A California jury awarded Apple Inc more than $1.05 billion on Friday in its patent infringement claim that Samsung Electronics Co copied technology used in its iPad and iPhone.
The nine-member jury in a federal court in San Jose, California, found overwhelmingly in Appleâ€™s favour, saying Samsung had infringed on six of seven smartphone patents in question.
The US lawsuit was one of several cases around the world between California-based Apple and South Korean Samsung over technology rights and innovation in the fast-growing mobile computing sector.
Apple sued Samsung in April 2011, and Samsung countersued. The companies have also sued each other in Britain, Australia and South Korea. The California case was the first to go to a US jury.
Apple sought $2.75 billion for its claims that Samsung infringed four design patents and three software patents. Samsung demanded as much as $421.8 million in royalties for claims that Apple infringed five patents.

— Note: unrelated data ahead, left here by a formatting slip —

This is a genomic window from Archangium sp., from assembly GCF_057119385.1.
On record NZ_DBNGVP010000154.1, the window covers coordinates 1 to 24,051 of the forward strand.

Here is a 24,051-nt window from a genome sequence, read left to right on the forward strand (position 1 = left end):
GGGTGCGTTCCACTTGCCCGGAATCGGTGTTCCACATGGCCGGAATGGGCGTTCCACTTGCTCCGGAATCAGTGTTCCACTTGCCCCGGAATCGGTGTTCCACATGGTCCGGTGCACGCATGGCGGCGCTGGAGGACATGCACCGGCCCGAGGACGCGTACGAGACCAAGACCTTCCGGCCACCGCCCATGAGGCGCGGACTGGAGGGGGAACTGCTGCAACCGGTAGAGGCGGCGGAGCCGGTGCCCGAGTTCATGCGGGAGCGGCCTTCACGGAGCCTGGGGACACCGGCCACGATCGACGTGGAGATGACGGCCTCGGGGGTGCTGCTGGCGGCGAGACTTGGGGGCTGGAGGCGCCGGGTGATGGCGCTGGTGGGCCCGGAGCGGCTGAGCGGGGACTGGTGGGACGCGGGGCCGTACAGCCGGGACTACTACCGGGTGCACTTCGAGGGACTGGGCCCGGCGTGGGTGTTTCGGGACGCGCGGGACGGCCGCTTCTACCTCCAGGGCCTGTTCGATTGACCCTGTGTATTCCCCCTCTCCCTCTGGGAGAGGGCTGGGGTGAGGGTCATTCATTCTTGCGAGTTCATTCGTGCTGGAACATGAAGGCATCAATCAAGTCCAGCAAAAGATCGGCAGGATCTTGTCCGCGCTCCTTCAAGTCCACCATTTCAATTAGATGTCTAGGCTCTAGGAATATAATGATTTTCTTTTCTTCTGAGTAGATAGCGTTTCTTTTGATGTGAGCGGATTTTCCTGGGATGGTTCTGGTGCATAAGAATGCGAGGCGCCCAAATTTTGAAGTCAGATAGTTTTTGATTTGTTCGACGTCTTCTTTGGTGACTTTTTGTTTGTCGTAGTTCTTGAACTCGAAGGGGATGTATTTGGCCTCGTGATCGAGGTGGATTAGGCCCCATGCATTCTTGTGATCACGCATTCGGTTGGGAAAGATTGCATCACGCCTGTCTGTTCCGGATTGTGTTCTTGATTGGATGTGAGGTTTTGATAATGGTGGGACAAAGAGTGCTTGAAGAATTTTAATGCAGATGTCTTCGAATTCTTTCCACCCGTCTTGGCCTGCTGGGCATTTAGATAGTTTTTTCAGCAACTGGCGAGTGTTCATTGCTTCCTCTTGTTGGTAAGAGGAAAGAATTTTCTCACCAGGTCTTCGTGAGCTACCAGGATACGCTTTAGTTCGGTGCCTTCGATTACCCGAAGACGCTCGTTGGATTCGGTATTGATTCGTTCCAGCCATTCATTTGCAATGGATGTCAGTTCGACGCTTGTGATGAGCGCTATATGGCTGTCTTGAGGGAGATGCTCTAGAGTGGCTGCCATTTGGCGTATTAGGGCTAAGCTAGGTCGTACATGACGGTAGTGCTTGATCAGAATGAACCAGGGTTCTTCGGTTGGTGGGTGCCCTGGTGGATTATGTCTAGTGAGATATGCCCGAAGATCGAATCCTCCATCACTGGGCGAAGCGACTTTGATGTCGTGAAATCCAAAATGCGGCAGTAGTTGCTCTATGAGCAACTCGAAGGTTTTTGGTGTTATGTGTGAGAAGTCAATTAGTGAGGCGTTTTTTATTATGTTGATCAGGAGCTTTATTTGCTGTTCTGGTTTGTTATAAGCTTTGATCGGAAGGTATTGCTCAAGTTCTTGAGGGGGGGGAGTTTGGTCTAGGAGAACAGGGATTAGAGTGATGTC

The complexity of the case was compounded by Appleâ€™s contention that nearly two dozen of Samsungâ€™s devices violated its patents.
The disputes date to 2010 when Samsung released its Galaxy smartphones. Apple immediately suspected that Galaxy phones copied the iPhone, which had been on the market for three years.
Apple and Samsung are the worldâ€™s largest makers of handheld devices that blend phone and a computer functionality.
Sales of the iPhone totalled 47 billion dollars in 2011, while iPad sales totaled 20.4 billion dollars, according to data compiled by Bloomberg. Together they comprised 62 per cent of Appleâ€™s sales in fiscal 2011.
In smartphone sales, Samsung has a lead over Apple with about 32 per cent of the market to Appleâ€™s 17 per cent, according to technology market researcher IDC.
In a related decision, the US International Trade Commission ruled Friday that Apple did not infringe two patents owned by Google Incâ€™s Motorola Mobility unit for wireless technologies.
The commission stopped short of resolving their dispute, ordering a trade judge to reconsider Motorola Mobilityâ€™s claim that Apple had violated another patent.